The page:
To answer that, look back at TwigExtension. The first secret is that when we call compile() on the container, this load() method is called. In fact the load() method is called on every extension that's registered with Symfony: so every class that follows the DependencyInjection\Extension naming-convention.

Let's dump the $configs variable, because I don't know what that is yet:

158 lines vendor/symfony/symfony/src/Symfony/Bundle/TwigBundle/DependencyInjection/TwigExtension.php
... lines 1 - 33
public function load(array $configs, ContainerBuilder $container)
{
var_dump($configs);die;
... lines 37 - 131
}
... lines 133 - 158

Go back and refresh! Ok: it dumps an array with the twig configuration. Whatever we have in config.yml under twig is getting passed to TwigExtension:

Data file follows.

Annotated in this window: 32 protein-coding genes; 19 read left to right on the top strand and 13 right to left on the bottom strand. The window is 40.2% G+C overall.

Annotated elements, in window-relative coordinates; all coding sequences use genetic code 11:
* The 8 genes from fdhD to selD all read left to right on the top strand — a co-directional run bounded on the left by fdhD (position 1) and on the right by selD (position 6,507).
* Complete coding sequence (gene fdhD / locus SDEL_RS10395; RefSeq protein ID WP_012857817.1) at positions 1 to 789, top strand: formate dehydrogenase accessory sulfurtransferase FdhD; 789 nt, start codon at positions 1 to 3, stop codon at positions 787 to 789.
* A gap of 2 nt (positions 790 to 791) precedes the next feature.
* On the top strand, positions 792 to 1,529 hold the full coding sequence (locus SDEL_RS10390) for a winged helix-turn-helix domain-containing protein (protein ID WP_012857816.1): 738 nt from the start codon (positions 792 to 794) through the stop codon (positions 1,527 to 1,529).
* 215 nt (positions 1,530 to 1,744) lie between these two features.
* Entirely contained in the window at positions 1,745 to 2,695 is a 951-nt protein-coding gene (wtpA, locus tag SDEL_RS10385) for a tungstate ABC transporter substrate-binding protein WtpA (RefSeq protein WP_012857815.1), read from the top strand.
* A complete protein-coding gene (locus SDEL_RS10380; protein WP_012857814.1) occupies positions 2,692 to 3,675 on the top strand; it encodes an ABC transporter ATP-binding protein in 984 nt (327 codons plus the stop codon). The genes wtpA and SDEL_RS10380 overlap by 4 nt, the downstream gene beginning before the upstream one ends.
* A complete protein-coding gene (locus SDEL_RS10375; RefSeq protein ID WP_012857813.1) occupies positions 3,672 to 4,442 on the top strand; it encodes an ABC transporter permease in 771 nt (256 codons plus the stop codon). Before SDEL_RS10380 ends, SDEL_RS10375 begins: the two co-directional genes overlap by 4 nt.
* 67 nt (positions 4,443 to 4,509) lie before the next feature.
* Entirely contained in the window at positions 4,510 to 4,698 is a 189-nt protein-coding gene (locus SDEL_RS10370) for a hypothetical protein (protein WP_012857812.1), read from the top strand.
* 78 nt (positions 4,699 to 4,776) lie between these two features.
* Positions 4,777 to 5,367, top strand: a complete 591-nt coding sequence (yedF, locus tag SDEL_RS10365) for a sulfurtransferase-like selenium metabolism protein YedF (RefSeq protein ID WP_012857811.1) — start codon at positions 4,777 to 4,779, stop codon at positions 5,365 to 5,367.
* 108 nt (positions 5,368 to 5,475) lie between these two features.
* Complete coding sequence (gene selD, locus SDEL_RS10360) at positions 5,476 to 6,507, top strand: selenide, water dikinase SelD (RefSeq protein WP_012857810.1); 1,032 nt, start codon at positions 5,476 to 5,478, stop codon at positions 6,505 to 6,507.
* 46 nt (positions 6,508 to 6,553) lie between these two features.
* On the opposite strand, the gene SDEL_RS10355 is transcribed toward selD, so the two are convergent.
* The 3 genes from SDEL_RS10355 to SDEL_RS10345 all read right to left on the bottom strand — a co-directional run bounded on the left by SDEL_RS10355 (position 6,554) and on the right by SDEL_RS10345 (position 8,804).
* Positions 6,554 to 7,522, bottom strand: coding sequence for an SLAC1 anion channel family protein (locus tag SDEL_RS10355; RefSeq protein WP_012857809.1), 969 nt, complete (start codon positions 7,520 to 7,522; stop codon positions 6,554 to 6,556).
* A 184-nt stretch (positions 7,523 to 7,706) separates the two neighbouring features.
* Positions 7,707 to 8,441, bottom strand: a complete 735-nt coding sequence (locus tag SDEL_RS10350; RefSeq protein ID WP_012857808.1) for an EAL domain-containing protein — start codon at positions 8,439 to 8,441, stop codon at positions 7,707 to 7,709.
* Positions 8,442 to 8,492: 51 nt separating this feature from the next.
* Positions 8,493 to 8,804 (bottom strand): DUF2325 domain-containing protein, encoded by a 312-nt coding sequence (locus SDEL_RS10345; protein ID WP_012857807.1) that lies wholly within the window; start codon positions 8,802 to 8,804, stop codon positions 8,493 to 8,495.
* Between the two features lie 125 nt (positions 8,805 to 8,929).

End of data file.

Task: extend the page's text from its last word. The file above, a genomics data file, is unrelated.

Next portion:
In fact, that's the rule. The fact that we have a key called framework means that this config will be passed to a class called FrameworkExtension. If you want to see how this config is used, look there. With the assetic key, that's passed to AsseticExtension. These extension classes have a getAlias() method in them, and that returns a lower-cased version of the class name without the word Extension.

Extensions Load Services

These extensions have two jobs. First, they add service definitions to the container. Because after all, the main reason for adding a bundle is to add services to your container.

The way it does this is just like our roar.php file, except it loads an XML file instead of Yaml:

158 lines vendor/symfony/symfony/src/Symfony/Bundle/TwigBundle/DependencyInjection/TwigExtension.php
... lines 1 - 33
public function load(array $configs, ContainerBuilder $container)
{
... line 36
$loader = new XmlFileLoader($container, new FileLocator(__DIR__.'/../Resources/config'));